This small settlement in Uttarakhand, where the Chipko movement was born, deserves a chapter of its own in any history of India. Ashish Kothari and Neema Pathak return to track its ups and downs — a story with a message for our environmental future.
As we took the well-travelled, winding road from Rishikesh to Joshimath, we were overwhelmed by conflicting emotions. At once mere humans dwarfed and humbled by the enormity and seeming invincibility of the mountains, we were also witness to the damage humans are capable of doing to them. This emotional churning reached its zenith as we visited Lata, a small settlement that deserves a chapter of its own in any history of India. Both for being the birthplace of one of the world's most inspiring movements, and for displaying the startling ups and downs that characterise the people, the rivers, and the forests of this region.
Lata, in the Niti Valley of Uttarakhand with the Nandadevi peak to its east, is one of the Bhotia tribal villages credited with initiating the Chipko movement. As Dhan Singh Rana, Sarpanch of Lata (who was a small boy then) and Bali Devi (who actively participated) related to us, “in 1974, the women of Reni village stopped a contractor's men from felling Deodar (Cedar) trees above the village, at a time when their men folk were away. We (mostly women and children) joined them in this struggle”. This small but effective action caught the imagination of many more communities and activists, and became powerful enough to move government policy. Several movements in the rest of India (e.g. Apikko in Karnataka), and many other countries, have since then gained inspiration from the women of Reni and Lata.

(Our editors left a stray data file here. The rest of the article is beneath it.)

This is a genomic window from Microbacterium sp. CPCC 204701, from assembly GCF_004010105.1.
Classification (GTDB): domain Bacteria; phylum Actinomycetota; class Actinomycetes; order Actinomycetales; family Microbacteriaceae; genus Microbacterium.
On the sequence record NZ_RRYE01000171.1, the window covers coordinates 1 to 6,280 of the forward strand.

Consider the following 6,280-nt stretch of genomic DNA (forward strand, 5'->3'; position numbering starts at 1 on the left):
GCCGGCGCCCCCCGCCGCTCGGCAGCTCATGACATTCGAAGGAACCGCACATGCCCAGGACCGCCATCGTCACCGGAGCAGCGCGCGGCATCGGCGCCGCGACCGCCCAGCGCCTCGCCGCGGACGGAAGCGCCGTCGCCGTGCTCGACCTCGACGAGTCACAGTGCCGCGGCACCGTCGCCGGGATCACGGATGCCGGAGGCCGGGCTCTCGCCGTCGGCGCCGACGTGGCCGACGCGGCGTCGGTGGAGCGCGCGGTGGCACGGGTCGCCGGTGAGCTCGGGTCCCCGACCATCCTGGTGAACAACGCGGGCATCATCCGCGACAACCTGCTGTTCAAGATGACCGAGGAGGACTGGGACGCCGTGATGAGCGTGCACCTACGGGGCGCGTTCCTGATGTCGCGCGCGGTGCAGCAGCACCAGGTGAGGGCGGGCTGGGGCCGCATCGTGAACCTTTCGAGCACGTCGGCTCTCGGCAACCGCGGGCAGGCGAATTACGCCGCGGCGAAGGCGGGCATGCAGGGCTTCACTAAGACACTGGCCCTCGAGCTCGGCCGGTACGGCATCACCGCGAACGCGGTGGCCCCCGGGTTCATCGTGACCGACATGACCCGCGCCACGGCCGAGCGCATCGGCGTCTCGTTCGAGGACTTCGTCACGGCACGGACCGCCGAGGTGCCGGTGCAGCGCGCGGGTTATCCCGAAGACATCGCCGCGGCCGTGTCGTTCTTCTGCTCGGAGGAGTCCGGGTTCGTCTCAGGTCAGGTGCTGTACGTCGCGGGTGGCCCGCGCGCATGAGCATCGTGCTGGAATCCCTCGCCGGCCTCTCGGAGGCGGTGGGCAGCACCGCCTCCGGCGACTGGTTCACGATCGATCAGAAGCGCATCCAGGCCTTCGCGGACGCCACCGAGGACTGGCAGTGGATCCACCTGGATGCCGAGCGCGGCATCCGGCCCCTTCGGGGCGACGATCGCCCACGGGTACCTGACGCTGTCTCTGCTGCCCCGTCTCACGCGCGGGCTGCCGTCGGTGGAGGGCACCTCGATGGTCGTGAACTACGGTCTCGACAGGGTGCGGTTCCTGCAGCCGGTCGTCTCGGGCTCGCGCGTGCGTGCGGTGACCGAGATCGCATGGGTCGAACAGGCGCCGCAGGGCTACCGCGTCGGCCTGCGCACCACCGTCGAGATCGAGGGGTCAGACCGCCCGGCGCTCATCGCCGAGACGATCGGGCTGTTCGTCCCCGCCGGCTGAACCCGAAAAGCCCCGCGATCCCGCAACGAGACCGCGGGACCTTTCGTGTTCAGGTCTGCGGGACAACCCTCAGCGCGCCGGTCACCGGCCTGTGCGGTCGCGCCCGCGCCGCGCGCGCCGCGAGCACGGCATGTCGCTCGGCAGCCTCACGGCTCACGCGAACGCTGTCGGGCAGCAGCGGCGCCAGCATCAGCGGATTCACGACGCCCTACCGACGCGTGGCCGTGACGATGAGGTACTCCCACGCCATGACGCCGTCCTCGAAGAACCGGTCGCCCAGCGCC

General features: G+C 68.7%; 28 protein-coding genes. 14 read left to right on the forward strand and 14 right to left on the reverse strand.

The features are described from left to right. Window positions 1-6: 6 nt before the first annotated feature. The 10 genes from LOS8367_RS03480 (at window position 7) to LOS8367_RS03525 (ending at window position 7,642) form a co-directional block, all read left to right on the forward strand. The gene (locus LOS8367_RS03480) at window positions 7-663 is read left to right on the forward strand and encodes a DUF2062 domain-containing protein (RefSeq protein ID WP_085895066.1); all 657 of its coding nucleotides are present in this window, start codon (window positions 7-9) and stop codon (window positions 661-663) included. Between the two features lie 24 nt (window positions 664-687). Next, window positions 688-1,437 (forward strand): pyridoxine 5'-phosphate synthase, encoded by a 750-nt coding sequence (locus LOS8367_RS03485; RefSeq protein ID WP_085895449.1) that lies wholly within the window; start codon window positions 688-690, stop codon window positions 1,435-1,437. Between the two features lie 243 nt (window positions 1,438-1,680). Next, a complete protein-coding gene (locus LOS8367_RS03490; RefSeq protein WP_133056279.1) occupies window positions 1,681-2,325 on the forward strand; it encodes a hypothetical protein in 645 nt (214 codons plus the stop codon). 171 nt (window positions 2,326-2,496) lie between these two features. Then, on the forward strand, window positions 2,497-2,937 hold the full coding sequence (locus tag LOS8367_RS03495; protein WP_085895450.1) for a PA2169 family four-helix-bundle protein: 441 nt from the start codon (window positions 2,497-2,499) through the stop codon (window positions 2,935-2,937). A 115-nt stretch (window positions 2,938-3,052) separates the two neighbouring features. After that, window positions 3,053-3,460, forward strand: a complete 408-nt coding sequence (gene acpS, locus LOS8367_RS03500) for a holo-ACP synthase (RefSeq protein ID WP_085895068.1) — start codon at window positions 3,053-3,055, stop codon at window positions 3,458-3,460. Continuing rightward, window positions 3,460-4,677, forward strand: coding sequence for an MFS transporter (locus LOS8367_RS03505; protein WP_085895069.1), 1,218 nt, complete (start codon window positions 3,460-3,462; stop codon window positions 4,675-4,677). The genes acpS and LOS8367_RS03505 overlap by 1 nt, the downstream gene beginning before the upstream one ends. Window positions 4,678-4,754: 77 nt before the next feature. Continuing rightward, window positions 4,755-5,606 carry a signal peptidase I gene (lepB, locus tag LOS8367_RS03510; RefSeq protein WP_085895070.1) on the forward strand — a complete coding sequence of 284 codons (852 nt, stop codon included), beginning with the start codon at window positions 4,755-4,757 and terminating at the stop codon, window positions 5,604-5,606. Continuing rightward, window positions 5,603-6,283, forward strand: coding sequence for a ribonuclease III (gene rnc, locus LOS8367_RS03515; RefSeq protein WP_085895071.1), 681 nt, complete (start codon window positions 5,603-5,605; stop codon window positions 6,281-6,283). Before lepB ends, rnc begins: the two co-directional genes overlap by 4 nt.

Ironically, though, these villages were to subsequently bear the brunt of the policies that were partly an outcome of their own movement. The state government banned commercial felling in the Himalayan stretches, and the centre promulgated the Forest Conservation Act (FCA) 1980. While their objectives were to stop indiscriminate deforestation, they also dealt a heavy blow to the village economy. Wood required to meet household and agricultural needs was hard to come by, including from forests the villagers had helped protect! Proposals for small-scale developments like pipelines on forest land remained pending for long periods. This was a serious distortion of the intent of Chipko's earliest activists, to ensure local control and benefits from the use and conservation of forests. So strong was the resentment against these restrictive policies that in 1988-89, several Chipko activists and other villagers, launched a ped kato andolan (movement to cut trees)! This andolan also overlapped substantially with the demand for separate statehood for the hill regions of Uttar Pradesh.
Lata and several other villages had earlier been successful traders, taking advantage of their strategic location on the great trade route into Tibet. After the 1962 Indo-China war, trade completely stopped. As Dhansingh Rana told us, “we were once proud traders, now we have been reduced to marginal farmers begging for livelihoods”. The restrictive forest policies in this context were like the proverbial salt on wounds.
To make matters worse, the state government, in 1982, notified 630 sq km around Nandadevi as a national park. This was done without any consultations with local people. A recommendation by the then Chief Secretary of Uttar Pradesh, to do a social impact assessment before notifying the national park, was ignored. So was the local people's connection with the area as a sacred, cultural landscape and their dependence on it for livelihoods. Lata, Reni and other villages lost their access to higher altitude pastures for grazing, as also the income they derived as guides and porters for expeditions to Nandadevi peak. Promises by the government for alternative grazing grounds and jobs were never fulfilled.
At a meeting we had with Lata's residents, it became evident that even 30 years later, the national park remains a highly emotive issue. Their anger had boiled over in 1998 when Lata launched the jhapto-chheeno andolan (snatch-&-grab movement). Several hundred people from the villages of Niti Valley forcibly entered the national park in a symbolic move to assert their right of access; in the face of their resolve, the state government had to withdraw armed police it had earlier deployed.